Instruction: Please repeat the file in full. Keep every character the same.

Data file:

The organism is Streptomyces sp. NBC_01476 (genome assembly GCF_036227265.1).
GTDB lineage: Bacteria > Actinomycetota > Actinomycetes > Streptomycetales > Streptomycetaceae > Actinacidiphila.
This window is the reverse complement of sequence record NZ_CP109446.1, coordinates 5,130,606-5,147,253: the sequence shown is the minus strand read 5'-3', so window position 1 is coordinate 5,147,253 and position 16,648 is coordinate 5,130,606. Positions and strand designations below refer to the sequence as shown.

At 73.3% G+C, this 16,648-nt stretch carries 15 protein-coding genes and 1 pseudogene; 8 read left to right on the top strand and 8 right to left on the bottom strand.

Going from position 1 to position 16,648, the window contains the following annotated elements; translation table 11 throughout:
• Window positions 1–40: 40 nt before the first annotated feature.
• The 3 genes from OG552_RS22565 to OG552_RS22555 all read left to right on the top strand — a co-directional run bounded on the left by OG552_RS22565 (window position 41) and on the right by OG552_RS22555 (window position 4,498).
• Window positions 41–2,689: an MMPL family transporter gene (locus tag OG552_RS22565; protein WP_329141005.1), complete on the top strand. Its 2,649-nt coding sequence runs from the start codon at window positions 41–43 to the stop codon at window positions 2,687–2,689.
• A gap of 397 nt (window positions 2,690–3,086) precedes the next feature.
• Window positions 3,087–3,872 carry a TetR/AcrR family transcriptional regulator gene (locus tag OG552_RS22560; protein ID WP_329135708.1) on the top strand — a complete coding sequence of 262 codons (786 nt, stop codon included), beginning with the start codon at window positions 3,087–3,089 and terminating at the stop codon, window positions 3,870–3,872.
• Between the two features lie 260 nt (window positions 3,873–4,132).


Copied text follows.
The organism is Streptomyces sp. NBC_01476 (genome assembly GCF_036227265.1).
GTDB lineage: Bacteria > Actinomycetota > Actinomycetes > Streptomycetales > Streptomycetaceae > Actinacidiphila.
This window is the reverse complement of sequence record NZ_CP109446.1, coordinates 5,130,606-5,147,253: the sequence shown is the minus strand read 5'-3', so window position 1 is coordinate 5,147,253 and position 16,648 is coordinate 5,130,606. Positions and strand designations below refer to the sequence as shown.

At 73.3% G+C, this 16,648-nt stretch carries 15 protein-coding genes and 1 pseudogene; 8 read left to right on the top strand and 8 right to left on the bottom strand.

Going from position 1 to position 16,648, the window contains the following annotated elements; translation table 11 throughout:
• Window positions 1–40: 40 nt before the first annotated feature.
• The 3 genes from OG552_RS22565 to OG552_RS22555 all read left to right on the top strand — a co-directional run bounded on the left by OG552_RS22565 (window position 41) and on the right by OG552_RS22555 (window position 4,498).
• Window positions 41–2,689: an MMPL family transporter gene (locus tag OG552_RS22565; protein WP_329141005.1), complete on the top strand. Its 2,649-nt coding sequence runs from the start codon at window positions 41–43 to the stop codon at window positions 2,687–2,689.
• A gap of 397 nt (window positions 2,690–3,086) precedes the next feature.
• Window positions 3,087–3,872 carry a TetR/AcrR family transcriptional regulator gene (locus tag OG552_RS22560; protein ID WP_329135708.1) on the top strand — a complete coding sequence of 262 codons (786 nt, stop codon included), beginning with the start codon at window positions 3,087–3,089 and terminating at the stop codon, window positions 3,870–3,872.
• Between the two features lie 260 nt (window positions 3,873–4,132).